IMPACT ON UPDATE CYCYLE:
    This model would have some impact on the app / macOS industry: If Apple keeps pushing out updates the are so bad that every app needs this "paid fix", then people's macOS update cycle might slow down from one year to 2-3 year. But maybe it's not such a bad thing as it will force Apple to make better quality updates that don't break things, and apps don't need "paid fixes".

    USUAL - FULL UPDATE:
    And on top of that, you can have the usual, full version update, with fancy new features. That's like replacing my fabric sofa with a new, leather sofa.

    NO TO SUBSCRIPTION:
    But to pay subscription "just because".. never. Not a penny. And app subscription is different than music subscription. In music, you access an infinite amount of songs that you would never listen and pay for otherwise. Spotify is like going to a concert every day. While apps on the other hand are tools, like your mower, and by principle it shouldn't be subscription.

    YES TO SUBSCRIPTION, BUT I WOULD CALL IT RENTALS:
    You could still have short rentals (besides selling as one time fee app). It's for those who need a specific tool (your app), but only few times a year. For example, when doing some big hard drive tidy up tasks etc. They could rent out your app for a week for something so affordable, that they don't even think. It needs to be marketed this way, rather than calling it "subscription", as subscription has very negative connotation attached to it. I would also make reoccurring payment OFF by default, to create further trust in the rental process.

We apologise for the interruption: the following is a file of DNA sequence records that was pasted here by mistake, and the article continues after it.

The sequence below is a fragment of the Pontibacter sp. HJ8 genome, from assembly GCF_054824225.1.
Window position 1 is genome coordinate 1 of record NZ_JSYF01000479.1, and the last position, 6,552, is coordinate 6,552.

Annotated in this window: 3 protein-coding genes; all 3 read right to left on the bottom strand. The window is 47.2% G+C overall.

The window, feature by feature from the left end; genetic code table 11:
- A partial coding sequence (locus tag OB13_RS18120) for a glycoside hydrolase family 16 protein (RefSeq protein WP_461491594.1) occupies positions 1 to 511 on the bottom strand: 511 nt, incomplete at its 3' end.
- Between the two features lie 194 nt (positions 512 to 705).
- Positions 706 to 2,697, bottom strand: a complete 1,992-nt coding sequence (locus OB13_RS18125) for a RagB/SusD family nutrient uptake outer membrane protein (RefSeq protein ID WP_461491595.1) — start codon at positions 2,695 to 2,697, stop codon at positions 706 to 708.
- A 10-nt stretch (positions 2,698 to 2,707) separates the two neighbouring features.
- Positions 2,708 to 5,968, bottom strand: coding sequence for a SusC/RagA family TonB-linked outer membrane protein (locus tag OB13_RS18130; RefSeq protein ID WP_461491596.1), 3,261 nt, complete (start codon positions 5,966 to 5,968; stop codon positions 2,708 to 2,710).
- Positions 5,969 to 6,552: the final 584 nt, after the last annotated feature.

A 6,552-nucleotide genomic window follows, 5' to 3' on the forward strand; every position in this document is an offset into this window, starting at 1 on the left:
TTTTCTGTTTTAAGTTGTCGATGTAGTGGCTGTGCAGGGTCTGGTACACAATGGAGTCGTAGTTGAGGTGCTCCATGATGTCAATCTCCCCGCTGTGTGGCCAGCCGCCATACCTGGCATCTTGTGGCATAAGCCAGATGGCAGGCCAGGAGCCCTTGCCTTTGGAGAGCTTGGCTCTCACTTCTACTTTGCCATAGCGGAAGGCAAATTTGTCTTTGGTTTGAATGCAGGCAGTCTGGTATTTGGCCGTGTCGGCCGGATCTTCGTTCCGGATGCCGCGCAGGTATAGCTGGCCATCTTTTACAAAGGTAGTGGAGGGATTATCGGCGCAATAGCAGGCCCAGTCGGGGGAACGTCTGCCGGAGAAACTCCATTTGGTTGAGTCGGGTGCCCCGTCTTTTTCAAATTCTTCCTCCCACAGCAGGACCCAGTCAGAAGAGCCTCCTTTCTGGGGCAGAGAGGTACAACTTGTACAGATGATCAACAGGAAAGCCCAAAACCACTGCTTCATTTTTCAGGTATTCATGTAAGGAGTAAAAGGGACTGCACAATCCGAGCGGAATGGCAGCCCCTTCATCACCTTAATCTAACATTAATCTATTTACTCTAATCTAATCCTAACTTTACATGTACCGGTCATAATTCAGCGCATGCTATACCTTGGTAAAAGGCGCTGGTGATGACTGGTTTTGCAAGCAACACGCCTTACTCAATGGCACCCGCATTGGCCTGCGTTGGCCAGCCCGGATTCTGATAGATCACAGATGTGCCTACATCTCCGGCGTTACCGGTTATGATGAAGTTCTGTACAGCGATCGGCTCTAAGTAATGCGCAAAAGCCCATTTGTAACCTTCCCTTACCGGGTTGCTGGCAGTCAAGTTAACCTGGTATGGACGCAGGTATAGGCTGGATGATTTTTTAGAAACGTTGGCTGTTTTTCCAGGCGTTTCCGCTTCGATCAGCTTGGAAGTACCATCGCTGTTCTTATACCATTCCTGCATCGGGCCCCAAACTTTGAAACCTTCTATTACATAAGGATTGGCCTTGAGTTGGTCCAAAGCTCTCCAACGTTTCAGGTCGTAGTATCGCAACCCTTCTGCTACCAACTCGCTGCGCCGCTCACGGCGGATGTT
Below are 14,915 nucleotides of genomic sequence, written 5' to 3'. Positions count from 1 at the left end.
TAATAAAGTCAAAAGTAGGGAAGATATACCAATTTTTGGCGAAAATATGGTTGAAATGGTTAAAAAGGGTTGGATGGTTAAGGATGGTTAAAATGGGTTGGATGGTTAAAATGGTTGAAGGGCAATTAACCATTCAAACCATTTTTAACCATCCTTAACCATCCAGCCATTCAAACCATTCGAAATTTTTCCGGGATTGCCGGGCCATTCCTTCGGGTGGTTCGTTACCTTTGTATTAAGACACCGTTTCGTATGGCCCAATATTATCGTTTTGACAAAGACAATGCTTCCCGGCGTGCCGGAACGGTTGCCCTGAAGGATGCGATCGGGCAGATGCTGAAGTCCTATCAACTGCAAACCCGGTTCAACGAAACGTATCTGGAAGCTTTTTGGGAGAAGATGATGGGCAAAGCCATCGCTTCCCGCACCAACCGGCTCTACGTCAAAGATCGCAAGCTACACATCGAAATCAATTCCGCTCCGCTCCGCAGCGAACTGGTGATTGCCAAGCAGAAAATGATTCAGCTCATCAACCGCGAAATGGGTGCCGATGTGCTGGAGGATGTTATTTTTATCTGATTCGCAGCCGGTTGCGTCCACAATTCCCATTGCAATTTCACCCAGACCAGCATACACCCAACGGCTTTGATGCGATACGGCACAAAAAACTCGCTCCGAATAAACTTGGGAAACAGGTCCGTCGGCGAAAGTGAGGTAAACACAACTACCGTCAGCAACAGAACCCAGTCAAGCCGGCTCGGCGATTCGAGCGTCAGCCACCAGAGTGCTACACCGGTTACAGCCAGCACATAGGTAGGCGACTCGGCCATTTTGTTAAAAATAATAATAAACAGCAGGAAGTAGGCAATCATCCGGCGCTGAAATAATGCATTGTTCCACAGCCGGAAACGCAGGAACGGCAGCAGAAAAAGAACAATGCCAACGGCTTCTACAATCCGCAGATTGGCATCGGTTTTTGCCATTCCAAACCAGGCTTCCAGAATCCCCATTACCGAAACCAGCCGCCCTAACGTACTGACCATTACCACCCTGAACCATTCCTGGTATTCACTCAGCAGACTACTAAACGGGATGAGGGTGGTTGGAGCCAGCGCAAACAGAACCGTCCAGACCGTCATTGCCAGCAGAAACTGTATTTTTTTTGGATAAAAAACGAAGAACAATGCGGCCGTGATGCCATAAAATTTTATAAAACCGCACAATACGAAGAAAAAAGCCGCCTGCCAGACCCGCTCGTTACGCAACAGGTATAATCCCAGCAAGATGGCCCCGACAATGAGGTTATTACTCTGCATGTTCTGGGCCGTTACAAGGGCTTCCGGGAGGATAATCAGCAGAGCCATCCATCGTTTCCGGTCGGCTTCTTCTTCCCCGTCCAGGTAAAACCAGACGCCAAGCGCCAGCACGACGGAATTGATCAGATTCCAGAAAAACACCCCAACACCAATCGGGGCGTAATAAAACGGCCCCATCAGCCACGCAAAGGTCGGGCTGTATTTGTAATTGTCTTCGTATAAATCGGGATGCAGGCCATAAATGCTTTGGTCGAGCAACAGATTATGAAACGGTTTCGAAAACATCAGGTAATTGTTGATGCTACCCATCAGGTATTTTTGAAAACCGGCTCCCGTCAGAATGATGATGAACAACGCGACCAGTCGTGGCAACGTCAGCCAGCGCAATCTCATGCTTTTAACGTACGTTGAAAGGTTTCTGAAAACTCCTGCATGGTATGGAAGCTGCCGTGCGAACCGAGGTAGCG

COMPETITION WILL USE YOUR SUBSCRIPTION TO CHALLENGE YOU:
    Look at Affinity photo and designer, almost 90% identical to Photoshop and Illustrator. Exactly for this reason, it's becoming popular, more and more people are switching from Adobe Photoshop subscription. They realised that they can challenge Adobe. So switch to subscription, and you will be challenged.

  41. 27 Posted by Bob on 15 Dec, 2017 05:22 PM

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    They’ve already been challenged - there are many alternatives available.
    Most require a subscription in the form of annual fees for premium options.

    If my choices were to use freeware, use one of the non-premium versions or pay for a subscription, I’d definitely choose the first two.

    LastPass:
    LastPass is free to download and a yearly subscription to LastPass Premium is $11.99, which gets you unlimited sync across an unlimited number of devices, a shared family folder, premium multifactor authentication options, and priority tech support.

    Dashlane:
    Dashlane is free to download and use, and you can subscribe to a year of its premium service for $39.99, 3 years for $99.99, and 5 years for $149.99.

    Keeper:
    Keeper is free to download, and you'll get local password storage for one device, as well as email support. For $29.99 per year, you'll get unlimited password storage, unlimited sync across an unlimited number of devices, unlimited secure cloud backup, fingerprint login, and more.

    RoboForm:
    RoboForm Free saves 10 logins from which you have access on mobile devices, PCs and Macs.
    RoboForm Everywhere is $9.95 for the first year and then increases to $19.95/year. You get unlimited stored logins and free upgrades.
    RoboForm Desktop is $29.95 for the first license and $9.95 for each additional license. This version works on a single computer and has no online storage or syncing. You get unlimited stored logins and free minor updates. You only need one license per computer and it works on Macs and PCs.
    RoboForm2Go 7 – $39.95 per license. Stores all your passwords, logins, bookmarks, etc., on a USB to use on any Windows-based computer anywhere in the world.

    EnPass:
    EnPass is totally free — no subscription required for premium features.

    Here’s a fairly recent comparison of several of the top password managers: https://www.asecurelife.com/?p=13106

  42. Path Finder Support Team closed this discussion on 16 Dec, 2017 03:36 PM.

  43. Path Finder Support Team re-opened this discussion on 16 Dec, 2017 03:36 PM